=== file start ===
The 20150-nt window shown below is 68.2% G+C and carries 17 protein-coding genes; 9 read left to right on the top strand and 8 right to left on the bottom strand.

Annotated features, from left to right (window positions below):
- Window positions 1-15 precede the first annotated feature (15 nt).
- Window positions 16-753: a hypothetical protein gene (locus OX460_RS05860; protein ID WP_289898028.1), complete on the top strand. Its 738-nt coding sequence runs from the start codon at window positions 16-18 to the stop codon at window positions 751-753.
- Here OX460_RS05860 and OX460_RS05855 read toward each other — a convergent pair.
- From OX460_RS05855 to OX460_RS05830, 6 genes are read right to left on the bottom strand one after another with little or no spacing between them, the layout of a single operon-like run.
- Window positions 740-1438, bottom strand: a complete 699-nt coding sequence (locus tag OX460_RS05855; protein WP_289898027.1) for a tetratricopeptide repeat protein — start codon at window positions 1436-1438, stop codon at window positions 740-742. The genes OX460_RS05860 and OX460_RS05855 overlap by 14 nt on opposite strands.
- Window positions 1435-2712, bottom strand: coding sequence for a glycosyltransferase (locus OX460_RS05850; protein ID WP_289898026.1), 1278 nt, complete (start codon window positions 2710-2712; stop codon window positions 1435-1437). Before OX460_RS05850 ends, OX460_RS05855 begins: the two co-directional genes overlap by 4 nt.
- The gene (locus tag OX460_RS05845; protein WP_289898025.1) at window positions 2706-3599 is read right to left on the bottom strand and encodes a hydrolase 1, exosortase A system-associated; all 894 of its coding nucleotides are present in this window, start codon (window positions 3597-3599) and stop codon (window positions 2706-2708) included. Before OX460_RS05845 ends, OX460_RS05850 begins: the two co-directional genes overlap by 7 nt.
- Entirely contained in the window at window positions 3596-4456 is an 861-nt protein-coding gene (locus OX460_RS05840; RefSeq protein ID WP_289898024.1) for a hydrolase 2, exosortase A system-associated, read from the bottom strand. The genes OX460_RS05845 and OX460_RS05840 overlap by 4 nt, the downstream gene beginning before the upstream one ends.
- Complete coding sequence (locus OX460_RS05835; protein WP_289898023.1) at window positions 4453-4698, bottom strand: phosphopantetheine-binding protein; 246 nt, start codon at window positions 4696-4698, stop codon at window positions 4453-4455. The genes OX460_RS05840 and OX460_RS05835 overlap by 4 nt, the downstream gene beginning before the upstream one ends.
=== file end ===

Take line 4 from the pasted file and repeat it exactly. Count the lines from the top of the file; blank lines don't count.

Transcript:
- Window positions 16-753: a hypothetical protein gene (locus OX460_RS05860; protein ID WP_289898028.1), complete on the top strand. Its 738-nt coding sequence runs from the start codon at window positions 16-18 to the stop codon at window positions 751-753.